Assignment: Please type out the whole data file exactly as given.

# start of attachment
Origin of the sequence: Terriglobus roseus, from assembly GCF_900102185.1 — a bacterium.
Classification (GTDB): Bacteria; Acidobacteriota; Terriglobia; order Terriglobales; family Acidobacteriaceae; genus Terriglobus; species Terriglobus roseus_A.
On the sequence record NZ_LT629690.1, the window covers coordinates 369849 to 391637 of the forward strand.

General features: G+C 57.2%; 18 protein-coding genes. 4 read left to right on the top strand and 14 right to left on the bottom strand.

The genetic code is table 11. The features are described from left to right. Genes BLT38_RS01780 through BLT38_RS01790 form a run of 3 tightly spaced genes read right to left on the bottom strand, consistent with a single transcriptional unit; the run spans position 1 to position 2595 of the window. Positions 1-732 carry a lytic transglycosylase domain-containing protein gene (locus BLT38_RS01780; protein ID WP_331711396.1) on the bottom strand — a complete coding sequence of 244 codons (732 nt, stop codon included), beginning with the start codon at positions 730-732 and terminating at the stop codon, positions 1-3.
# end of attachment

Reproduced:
Origin of the sequence: Terriglobus roseus, from assembly GCF_900102185.1 — a bacterium.
Classification (GTDB): Bacteria; Acidobacteriota; Terriglobia; order Terriglobales; family Acidobacteriaceae; genus Terriglobus; species Terriglobus roseus_A.
On the sequence record NZ_LT629690.1, the window covers coordinates 369849 to 391637 of the forward strand.

General features: G+C 57.2%; 18 protein-coding genes. 4 read left to right on the top strand and 14 right to left on the bottom strand.

The genetic code is table 11. The features are described from left to right. Genes BLT38_RS01780 through BLT38_RS01790 form a run of 3 tightly spaced genes read right to left on the bottom strand, consistent with a single transcriptional unit; the run spans position 1 to position 2595 of the window. Positions 1-732 carry a lytic transglycosylase domain-containing protein gene (locus BLT38_RS01780; protein ID WP_331711396.1) on the bottom strand — a complete coding sequence of 244 codons (732 nt, stop codon included), beginning with the start codon at positions 730-732 and terminating at the stop codon, positions 1-3.